In two recent projects researchers made interesting use of games as data sources for their studies.
Researchers with the RIKEN Brain Science Institute in Japan studied the brains of Shogi players as part of their investigation in to strategic decision-making. With the moves in Shogi easily classified as either offensive or defensive, the researchers were able to use magnetic resonance imaging to determine that one area towards the front of the brain is responsible for defensive strategies and a different area towards the back is responsible for offensive strategies.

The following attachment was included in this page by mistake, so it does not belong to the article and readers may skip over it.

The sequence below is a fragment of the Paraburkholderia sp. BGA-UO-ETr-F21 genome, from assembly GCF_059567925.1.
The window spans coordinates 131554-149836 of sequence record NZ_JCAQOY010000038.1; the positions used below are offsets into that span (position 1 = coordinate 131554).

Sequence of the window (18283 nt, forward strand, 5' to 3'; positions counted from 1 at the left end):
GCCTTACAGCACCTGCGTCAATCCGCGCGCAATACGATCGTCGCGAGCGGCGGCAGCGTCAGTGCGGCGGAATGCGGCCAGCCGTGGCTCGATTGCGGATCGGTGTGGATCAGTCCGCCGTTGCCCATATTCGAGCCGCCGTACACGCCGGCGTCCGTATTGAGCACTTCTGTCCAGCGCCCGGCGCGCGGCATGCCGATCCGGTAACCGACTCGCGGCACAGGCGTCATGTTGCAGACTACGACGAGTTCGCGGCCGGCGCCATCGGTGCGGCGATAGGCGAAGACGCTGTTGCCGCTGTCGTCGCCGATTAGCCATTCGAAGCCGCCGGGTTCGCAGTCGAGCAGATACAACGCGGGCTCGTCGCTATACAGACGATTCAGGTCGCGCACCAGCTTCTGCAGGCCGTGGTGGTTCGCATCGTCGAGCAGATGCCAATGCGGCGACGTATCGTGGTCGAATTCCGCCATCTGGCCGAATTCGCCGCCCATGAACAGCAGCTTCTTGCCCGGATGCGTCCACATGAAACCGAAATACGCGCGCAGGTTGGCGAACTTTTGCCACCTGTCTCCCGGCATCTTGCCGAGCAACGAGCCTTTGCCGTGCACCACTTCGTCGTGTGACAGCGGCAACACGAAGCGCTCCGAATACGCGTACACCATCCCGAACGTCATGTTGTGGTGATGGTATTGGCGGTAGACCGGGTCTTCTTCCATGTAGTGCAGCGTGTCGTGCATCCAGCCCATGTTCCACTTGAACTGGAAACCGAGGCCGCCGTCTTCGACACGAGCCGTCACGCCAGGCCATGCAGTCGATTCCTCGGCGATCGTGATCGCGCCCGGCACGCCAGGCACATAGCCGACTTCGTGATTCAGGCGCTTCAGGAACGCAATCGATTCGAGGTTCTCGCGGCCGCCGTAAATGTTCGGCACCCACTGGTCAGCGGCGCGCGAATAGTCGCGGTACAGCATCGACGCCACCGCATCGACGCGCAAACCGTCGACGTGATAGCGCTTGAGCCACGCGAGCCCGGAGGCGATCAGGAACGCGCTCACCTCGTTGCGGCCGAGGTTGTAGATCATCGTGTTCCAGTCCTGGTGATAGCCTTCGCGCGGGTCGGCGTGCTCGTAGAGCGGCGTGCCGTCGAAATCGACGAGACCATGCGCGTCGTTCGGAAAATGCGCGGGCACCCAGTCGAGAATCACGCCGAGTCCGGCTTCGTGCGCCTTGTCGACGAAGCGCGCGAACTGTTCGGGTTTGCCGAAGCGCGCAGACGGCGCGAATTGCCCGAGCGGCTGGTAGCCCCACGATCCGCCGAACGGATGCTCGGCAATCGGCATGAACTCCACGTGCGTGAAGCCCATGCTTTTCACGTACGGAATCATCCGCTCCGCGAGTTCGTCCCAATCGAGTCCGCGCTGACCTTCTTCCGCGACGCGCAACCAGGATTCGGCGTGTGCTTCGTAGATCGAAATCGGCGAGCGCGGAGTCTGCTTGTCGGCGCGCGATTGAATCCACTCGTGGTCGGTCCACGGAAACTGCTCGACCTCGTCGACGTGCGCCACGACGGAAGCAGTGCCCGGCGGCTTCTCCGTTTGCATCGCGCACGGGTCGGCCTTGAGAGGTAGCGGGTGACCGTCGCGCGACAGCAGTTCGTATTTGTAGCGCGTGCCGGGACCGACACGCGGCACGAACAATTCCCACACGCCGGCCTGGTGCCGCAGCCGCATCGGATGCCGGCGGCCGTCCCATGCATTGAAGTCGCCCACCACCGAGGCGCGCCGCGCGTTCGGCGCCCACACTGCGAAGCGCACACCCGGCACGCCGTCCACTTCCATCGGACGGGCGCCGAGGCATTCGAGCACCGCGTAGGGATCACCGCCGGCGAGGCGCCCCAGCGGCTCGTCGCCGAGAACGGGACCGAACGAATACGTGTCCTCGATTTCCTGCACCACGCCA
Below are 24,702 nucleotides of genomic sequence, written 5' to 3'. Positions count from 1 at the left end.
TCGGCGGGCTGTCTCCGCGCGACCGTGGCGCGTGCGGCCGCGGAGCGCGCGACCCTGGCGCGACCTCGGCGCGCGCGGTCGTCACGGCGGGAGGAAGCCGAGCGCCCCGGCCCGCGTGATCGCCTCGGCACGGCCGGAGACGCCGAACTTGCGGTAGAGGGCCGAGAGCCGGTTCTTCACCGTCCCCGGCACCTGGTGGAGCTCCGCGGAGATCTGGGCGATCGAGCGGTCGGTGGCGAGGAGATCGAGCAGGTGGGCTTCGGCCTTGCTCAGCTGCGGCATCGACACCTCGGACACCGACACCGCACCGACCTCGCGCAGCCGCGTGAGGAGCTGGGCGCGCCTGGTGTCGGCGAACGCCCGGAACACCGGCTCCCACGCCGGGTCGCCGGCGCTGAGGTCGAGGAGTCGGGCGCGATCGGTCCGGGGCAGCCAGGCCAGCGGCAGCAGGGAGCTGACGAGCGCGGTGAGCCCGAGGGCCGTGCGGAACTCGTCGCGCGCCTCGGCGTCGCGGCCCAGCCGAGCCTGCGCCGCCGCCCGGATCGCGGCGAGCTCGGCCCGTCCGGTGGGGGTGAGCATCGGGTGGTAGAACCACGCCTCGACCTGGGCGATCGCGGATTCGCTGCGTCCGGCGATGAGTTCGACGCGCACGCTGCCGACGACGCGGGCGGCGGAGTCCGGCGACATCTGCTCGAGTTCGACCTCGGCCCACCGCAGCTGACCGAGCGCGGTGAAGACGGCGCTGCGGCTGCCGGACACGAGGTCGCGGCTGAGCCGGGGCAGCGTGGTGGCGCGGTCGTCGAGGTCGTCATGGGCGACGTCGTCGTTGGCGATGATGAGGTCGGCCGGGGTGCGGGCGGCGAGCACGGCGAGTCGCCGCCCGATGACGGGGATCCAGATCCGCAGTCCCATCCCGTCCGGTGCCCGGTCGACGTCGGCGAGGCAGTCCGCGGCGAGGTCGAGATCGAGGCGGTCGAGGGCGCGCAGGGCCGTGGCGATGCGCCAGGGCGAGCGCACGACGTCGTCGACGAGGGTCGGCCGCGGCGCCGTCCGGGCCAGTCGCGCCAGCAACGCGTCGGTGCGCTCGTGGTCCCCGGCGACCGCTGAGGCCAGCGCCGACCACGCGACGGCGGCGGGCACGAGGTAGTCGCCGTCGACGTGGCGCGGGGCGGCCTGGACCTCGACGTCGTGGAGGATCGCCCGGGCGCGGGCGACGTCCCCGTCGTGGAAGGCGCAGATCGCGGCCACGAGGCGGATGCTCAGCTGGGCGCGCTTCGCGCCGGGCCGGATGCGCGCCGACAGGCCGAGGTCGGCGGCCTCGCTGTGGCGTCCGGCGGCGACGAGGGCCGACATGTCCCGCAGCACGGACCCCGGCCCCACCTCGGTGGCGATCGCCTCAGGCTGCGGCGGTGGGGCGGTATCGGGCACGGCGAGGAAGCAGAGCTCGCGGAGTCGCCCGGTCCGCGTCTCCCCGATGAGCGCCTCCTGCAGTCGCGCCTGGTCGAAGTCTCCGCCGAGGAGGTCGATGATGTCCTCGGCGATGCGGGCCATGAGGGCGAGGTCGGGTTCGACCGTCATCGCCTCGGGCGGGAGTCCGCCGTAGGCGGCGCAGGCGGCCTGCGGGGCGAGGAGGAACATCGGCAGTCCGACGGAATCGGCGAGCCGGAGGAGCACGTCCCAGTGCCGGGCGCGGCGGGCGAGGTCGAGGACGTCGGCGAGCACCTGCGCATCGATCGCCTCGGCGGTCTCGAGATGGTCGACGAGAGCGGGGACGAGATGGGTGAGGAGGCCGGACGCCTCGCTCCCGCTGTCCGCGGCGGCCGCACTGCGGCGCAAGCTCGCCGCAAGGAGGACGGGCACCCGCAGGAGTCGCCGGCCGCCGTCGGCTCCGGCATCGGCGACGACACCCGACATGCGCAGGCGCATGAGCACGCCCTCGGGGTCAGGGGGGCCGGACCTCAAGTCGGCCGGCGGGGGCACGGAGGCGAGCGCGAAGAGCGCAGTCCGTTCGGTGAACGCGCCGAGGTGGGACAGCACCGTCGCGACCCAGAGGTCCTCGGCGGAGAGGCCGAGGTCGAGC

Deeper statistical analysis of the experienced players’ brain activity also revealed that the level of activity was dependent on the quality of the game moves.
In a study of a different sort, researchers at the University of California, Los Angeles used Chess to examine the nature of fame. They compared the Elo rating of 371 Chess players (all grandmasters and international masters born 1901-1943) to the number of hits returned in a Google search of their names—a proxy for a player’s degree of fame. The results indicate that fame increases exponentially with achievement.